Former NEF Intern, Chiku, standing in his organic Permaculture field
Eston Mgala showing healthy soil

Integrated Pest Management (IPM) is an environmentally-friendly way to help manage that damage that may be caused by pests or diseases, using a combination of common-sense practices.

Healthy plants begin with healthy soil. Beneficial microorganisms which are found in the soil, along with healthy bacteria, fungi, organic matter, minerals, and other soil nutrients all work together to create an ‘immune’ system for the soil. Just like our bodies, the stronger we are able to make our immune system, the better we are able to prevent ‘pests’ (germs, viruses, etc.) and diseases. The same goes for the soil; the healthier it becomes, the healthier our plants and animals become.

Agroecological approaches, such as organic farming and Permaculture, always try to avoid the use of toxic synthetic chemicals. Unfortunately, ‘conventional’ agriculture has created a system where the beneficial ingredients of healthy and balanced ecosystems are continually being removed. When this happens, it switches from ‘conventional’ agriculture into ‘compensation’ agriculture. When monocropping removes the diverse return of organic matter, we ‘compensate’ with synthetic fertilizers. When monocropping removes the habitat for beneficial predators, we ‘compensate’ with synthetic pesticides. When we don’t appreciate the role of pioneer species, we ‘compensate’ with synthetic herbicides.

Organic farming sometimes gets criticized as being too ‘expensive and labor-intensive’. This is generally an accurate criticism for organic farmers who are trying to use the ‘compensation’ agricultural model without the use of synthetic chemicals. This requires a great deal of additional work and expensive inputs. What we have found here at Never Ending Food, however, is that when we begin to mimic the patterns of natural ecosystems (through the use of Permaculture Principles), the production becomes inherently organic, healthy, and balanced.

Fall Armyworm, (credit: CreativeCommons, Nigeria 2017, G. Goergen, IITA)

Take for instance the Fall Armyworm. Many farmers complain about the devastating affect of this caterpillar on their maize crops. In 2018, it was estimated that the armyworm in Malawi damaged 382,000 hectares of land and impacted more than one million farming families. Subsequently, in the 2018 rainy season, the government of Malawi purchased 18,000 liters of pesticides to poison the armyworms, and in 2019, they purchased 30,000 liters. Likewise, during the 2016/17 rainy season, the government of Zambia spent over 3 million US dollars on pesticides, personal protective equipment and seeds for replanting to manage the Fall armyworm.

But do you know who isn’t complaining about the Fall armyworm? The people from the Forestry Department, and those who work in natural environments. In fact, there was even a study done in South Africa which demonstrated that having forests close to farming areas positively affected the control of the Fall armyworm (primarily due to an increase in natural predators such as bats, birds, and others).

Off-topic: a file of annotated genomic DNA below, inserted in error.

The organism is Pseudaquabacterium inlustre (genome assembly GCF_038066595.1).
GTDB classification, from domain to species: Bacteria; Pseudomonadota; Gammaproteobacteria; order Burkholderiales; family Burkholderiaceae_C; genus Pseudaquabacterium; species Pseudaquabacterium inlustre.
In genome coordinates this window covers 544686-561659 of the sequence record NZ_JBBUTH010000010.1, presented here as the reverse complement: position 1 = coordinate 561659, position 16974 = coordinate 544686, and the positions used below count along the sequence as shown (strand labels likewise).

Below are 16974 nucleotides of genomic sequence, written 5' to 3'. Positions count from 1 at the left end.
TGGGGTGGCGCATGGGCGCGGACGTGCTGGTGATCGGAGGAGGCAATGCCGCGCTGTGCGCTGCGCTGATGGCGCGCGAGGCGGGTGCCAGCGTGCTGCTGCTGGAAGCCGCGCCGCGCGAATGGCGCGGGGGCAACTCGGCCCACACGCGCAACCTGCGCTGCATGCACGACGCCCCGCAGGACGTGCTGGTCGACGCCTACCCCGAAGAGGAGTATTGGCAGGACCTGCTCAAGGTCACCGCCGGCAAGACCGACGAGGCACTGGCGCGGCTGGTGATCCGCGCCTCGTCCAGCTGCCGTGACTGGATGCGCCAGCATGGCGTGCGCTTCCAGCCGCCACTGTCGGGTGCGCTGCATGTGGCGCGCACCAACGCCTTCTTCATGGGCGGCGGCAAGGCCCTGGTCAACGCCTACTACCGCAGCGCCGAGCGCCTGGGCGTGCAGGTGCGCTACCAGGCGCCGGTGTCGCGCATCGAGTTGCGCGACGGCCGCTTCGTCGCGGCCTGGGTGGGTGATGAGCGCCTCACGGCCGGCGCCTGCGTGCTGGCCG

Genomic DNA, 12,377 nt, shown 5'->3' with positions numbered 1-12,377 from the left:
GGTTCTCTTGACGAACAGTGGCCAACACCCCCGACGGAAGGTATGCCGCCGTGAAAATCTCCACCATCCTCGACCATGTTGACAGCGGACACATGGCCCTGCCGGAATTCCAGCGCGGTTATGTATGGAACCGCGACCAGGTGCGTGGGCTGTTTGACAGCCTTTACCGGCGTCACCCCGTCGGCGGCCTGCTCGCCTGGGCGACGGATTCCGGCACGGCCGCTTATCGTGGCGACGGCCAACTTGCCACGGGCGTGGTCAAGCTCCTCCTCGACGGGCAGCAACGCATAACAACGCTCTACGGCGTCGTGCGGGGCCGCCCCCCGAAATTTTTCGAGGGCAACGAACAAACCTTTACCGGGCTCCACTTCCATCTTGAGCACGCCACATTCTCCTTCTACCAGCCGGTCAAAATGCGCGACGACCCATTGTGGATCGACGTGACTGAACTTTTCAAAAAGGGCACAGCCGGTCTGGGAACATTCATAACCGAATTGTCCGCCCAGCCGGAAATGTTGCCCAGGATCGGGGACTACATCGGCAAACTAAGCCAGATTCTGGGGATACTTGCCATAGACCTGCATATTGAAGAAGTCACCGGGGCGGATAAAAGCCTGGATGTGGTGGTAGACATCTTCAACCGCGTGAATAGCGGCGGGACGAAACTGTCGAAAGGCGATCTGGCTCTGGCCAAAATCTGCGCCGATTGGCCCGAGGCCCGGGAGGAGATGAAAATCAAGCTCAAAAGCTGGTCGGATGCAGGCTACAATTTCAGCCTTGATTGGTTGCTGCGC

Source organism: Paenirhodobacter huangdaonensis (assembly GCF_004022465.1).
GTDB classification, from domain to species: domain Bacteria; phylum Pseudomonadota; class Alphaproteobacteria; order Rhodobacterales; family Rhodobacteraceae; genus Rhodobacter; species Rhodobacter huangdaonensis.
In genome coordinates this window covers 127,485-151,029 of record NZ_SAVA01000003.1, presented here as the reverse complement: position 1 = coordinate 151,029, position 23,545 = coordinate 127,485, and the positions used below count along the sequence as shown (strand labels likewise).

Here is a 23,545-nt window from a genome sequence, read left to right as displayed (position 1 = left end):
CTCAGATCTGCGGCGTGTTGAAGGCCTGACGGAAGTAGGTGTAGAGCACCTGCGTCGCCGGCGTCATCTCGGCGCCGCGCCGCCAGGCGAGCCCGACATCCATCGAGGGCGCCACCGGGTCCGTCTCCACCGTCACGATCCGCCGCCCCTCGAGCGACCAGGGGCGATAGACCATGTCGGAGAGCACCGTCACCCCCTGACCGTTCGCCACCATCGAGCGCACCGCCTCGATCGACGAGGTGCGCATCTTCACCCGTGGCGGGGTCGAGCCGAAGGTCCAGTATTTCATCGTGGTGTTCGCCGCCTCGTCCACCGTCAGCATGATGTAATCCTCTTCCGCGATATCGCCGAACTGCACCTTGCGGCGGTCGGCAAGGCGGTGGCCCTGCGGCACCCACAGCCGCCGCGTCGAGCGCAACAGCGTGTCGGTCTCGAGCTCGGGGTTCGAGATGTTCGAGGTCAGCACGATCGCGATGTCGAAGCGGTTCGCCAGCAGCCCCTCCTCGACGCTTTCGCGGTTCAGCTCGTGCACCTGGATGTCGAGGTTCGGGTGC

Permaculture helps us to grow food the way that nature wants to grow. This means learning from natural ecosystems and using their diverse patterns to meet our needs. When we mimic a natural ecosystem, like a forest, we begin to see an increase in all sorts of beneficial predators. Some of these are pictured below:

A good Permaculture Designer is always trying to bring back diversity to any site. This includes a diversity of plants, trees, insects, animals, microorganisms, and even nutrition. One of the ways that we can attract beneficial predators back to our systems is by providing habitat. If you can find out what certain species need for their survival, then you can often establish these species as part of your designs. You can also provide handmade habitat systems for beneficial predators, which include insect boxes, bird baths, water features, flowering plants, bird houses, etc.

By providing habitat, you will help to bring back beneficial predators which will help to keep other insects in balance. When ecosystems are restored, you will often begin to notice a yearly increase in these beneficial populations without you having to do any extra work. Some of these beneficial predators include spiders, praying mantis, ladybugs, lacewings, parasitic wasps, and more.

Many insects find their food through smell, so strong-smelling plants often help to confuse and repel insects. Most of your edible herbs (e.g. basil, rosemary, mint, marjoram, thyme, etc.) can all be intercropped throughout your site to help with IPM. Other plants, like lemongrass and citronella, also help to keep away mosquitoes that may cause malaria. The plants below are commonly found throughout Malawi:

The following is a fantastic brochure on the basics of organic Integrated Pest Management (IPM). It has been published by the National Center for Appropriate Technology, an organization that has been “helping to build resilient communities through local and sustainable solutions that reduce poverty, strengthen self-reliance, and protect natural resources since 1976.” The brochure may be downloaded below:

All donations go directly towards helping to spread Permaculture solutions throughout Malawi. Every little bit helps, and even a little can go a long way!